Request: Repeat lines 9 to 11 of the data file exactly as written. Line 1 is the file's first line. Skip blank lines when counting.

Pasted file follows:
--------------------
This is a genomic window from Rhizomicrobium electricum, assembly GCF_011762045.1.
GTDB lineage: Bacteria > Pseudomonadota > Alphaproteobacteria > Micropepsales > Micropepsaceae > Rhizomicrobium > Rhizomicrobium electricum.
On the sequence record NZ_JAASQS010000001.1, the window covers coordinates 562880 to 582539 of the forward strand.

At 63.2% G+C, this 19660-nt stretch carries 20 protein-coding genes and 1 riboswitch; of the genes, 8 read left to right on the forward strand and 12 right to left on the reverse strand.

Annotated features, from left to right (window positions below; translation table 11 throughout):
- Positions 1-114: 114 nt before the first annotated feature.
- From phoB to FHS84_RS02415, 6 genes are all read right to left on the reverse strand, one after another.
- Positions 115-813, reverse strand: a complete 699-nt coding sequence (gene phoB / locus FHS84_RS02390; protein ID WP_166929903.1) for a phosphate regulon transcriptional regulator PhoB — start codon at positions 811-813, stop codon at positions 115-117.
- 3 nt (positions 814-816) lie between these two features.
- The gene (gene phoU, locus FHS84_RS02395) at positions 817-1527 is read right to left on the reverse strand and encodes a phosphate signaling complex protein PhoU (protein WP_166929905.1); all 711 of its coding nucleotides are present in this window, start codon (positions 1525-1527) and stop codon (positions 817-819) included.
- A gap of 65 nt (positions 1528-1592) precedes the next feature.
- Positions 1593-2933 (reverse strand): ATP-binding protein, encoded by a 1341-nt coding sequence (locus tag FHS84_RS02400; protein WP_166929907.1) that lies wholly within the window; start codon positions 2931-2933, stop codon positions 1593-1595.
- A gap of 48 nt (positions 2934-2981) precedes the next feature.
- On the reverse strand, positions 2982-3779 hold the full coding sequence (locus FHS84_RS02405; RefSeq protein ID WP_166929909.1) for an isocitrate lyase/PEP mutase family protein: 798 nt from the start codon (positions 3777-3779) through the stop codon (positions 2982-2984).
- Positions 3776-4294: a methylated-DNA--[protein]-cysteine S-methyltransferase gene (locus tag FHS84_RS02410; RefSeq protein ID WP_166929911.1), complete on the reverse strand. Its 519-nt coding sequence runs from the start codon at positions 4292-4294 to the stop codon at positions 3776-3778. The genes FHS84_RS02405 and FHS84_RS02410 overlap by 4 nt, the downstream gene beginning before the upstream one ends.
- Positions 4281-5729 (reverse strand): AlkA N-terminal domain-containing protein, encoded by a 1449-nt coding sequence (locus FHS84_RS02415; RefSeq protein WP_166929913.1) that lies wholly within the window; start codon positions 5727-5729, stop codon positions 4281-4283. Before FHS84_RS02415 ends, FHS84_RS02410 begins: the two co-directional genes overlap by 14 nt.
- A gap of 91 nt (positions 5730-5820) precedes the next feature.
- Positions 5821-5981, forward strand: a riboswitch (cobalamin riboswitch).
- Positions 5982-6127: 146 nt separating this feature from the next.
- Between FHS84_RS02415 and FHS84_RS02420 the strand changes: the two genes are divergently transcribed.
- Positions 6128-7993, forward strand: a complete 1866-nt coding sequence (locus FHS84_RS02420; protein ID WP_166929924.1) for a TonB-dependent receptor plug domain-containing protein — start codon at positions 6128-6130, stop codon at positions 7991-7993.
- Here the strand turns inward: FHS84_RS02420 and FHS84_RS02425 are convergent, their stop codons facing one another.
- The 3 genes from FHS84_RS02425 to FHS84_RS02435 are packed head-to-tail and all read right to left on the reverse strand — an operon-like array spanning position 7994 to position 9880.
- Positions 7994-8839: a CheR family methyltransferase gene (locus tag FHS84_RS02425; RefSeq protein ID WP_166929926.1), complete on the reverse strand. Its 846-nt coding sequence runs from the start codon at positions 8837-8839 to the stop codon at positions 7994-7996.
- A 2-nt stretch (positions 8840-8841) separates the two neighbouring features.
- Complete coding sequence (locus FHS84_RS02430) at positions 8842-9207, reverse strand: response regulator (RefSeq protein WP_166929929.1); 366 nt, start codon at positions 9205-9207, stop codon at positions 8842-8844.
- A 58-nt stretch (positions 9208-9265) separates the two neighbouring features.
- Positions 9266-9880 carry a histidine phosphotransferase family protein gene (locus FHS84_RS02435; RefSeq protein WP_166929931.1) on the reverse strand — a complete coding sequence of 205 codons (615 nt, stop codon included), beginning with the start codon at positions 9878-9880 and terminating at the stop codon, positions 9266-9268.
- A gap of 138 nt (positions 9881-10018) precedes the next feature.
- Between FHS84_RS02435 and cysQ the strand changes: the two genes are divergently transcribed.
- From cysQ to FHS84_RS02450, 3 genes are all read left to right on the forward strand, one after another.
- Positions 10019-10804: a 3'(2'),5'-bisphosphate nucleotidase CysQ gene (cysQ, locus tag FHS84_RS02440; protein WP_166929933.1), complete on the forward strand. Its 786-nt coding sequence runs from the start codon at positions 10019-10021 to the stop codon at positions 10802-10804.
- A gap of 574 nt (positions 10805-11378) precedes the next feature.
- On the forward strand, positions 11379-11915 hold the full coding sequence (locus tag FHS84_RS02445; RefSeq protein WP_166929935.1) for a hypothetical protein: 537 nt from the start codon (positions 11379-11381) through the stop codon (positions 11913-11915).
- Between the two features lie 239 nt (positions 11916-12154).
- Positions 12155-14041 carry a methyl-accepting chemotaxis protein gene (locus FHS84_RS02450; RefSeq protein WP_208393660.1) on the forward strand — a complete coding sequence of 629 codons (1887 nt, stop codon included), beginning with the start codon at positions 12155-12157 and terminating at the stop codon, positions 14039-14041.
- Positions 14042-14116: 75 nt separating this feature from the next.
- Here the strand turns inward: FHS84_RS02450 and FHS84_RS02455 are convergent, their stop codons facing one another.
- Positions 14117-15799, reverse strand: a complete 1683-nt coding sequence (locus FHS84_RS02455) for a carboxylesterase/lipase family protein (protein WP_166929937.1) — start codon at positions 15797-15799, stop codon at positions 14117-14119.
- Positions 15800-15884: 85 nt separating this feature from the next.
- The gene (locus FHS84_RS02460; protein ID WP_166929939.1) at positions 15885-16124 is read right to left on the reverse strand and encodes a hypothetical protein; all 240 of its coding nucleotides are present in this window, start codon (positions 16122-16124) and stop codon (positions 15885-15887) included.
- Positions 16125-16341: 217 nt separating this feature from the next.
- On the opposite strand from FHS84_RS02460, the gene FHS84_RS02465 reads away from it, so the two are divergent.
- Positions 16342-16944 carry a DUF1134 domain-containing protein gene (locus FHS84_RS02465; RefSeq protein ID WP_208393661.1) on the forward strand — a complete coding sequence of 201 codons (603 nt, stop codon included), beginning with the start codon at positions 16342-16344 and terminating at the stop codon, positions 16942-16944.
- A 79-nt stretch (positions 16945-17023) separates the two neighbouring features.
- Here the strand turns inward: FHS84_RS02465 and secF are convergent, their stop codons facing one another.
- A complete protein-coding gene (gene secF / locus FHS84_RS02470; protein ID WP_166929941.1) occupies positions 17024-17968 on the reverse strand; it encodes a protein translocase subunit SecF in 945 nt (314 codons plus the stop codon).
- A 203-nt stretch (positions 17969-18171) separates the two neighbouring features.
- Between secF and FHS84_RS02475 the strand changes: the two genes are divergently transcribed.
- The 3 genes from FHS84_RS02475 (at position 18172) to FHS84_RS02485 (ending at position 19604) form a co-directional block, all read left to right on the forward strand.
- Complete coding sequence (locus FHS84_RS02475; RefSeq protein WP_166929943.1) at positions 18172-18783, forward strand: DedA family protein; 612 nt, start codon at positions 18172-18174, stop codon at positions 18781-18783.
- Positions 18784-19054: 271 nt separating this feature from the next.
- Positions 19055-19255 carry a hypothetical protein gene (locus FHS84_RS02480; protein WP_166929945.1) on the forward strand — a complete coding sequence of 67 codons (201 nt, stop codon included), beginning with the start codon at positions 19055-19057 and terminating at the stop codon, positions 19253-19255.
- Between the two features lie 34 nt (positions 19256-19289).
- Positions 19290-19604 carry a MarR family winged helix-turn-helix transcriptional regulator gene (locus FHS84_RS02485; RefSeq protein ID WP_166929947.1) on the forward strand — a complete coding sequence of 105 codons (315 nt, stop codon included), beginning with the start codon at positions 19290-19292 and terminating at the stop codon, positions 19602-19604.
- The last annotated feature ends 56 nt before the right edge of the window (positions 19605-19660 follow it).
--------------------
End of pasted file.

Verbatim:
- 3 nt (positions 814-816) lie between these two features.
- The gene (gene phoU, locus FHS84_RS02395) at positions 817-1527 is read right to left on the reverse strand and encodes a phosphate signaling complex protein PhoU (protein WP_166929905.1); all 711 of its coding nucleotides are present in this window, start codon (positions 1525-1527) and stop codon (positions 817-819) included.
- A gap of 65 nt (positions 1528-1592) precedes the next feature.